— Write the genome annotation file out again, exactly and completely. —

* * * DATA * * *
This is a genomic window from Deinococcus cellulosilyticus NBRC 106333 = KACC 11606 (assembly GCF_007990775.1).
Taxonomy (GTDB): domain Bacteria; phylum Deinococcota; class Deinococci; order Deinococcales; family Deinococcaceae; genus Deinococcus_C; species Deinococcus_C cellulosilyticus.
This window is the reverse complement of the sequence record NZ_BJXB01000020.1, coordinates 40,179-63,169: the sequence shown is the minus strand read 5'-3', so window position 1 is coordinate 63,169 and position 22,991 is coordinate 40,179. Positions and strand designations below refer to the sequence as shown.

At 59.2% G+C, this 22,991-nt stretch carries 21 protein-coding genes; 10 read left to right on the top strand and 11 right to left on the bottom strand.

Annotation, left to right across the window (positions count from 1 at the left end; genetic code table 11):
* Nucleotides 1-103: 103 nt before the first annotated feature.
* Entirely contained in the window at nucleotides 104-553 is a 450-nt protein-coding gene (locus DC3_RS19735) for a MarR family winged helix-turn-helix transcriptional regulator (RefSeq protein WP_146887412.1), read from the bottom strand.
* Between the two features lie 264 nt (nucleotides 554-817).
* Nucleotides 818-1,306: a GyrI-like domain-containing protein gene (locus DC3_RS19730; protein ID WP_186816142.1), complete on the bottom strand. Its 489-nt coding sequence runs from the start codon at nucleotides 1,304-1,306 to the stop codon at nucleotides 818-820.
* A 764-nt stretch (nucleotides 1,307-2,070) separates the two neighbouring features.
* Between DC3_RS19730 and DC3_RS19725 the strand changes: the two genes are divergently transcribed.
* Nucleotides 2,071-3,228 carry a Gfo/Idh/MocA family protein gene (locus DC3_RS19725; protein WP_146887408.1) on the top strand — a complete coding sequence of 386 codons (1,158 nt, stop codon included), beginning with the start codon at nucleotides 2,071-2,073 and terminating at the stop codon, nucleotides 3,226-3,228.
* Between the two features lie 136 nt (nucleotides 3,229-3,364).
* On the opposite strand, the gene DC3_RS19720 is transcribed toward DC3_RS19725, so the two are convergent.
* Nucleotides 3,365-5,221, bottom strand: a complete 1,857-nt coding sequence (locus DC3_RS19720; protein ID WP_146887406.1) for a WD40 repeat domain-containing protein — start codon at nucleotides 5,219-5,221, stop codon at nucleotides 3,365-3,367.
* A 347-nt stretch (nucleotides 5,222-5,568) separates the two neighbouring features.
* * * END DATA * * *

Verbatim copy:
This is a genomic window from Deinococcus cellulosilyticus NBRC 106333 = KACC 11606 (assembly GCF_007990775.1).
Taxonomy (GTDB): domain Bacteria; phylum Deinococcota; class Deinococci; order Deinococcales; family Deinococcaceae; genus Deinococcus_C; species Deinococcus_C cellulosilyticus.
This window is the reverse complement of the sequence record NZ_BJXB01000020.1, coordinates 40,179-63,169: the sequence shown is the minus strand read 5'-3', so window position 1 is coordinate 63,169 and position 22,991 is coordinate 40,179. Positions and strand designations below refer to the sequence as shown.

At 59.2% G+C, this 22,991-nt stretch carries 21 protein-coding genes; 10 read left to right on the top strand and 11 right to left on the bottom strand.

Annotation, left to right across the window (positions count from 1 at the left end; genetic code table 11):
* Nucleotides 1-103: 103 nt before the first annotated feature.
* Entirely contained in the window at nucleotides 104-553 is a 450-nt protein-coding gene (locus DC3_RS19735) for a MarR family winged helix-turn-helix transcriptional regulator (RefSeq protein WP_146887412.1), read from the bottom strand.
* Between the two features lie 264 nt (nucleotides 554-817).
* Nucleotides 818-1,306: a GyrI-like domain-containing protein gene (locus DC3_RS19730; protein ID WP_186816142.1), complete on the bottom strand. Its 489-nt coding sequence runs from the start codon at nucleotides 1,304-1,306 to the stop codon at nucleotides 818-820.
* A 764-nt stretch (nucleotides 1,307-2,070) separates the two neighbouring features.
* Between DC3_RS19730 and DC3_RS19725 the strand changes: the two genes are divergently transcribed.
* Nucleotides 2,071-3,228 carry a Gfo/Idh/MocA family protein gene (locus DC3_RS19725; protein WP_146887408.1) on the top strand — a complete coding sequence of 386 codons (1,158 nt, stop codon included), beginning with the start codon at nucleotides 2,071-2,073 and terminating at the stop codon, nucleotides 3,226-3,228.
* Between the two features lie 136 nt (nucleotides 3,229-3,364).
* On the opposite strand, the gene DC3_RS19720 is transcribed toward DC3_RS19725, so the two are convergent.
* Nucleotides 3,365-5,221, bottom strand: a complete 1,857-nt coding sequence (locus DC3_RS19720; protein ID WP_146887406.1) for a WD40 repeat domain-containing protein — start codon at nucleotides 5,219-5,221, stop codon at nucleotides 3,365-3,367.
* A 347-nt stretch (nucleotides 5,222-5,568) separates the two neighbouring features.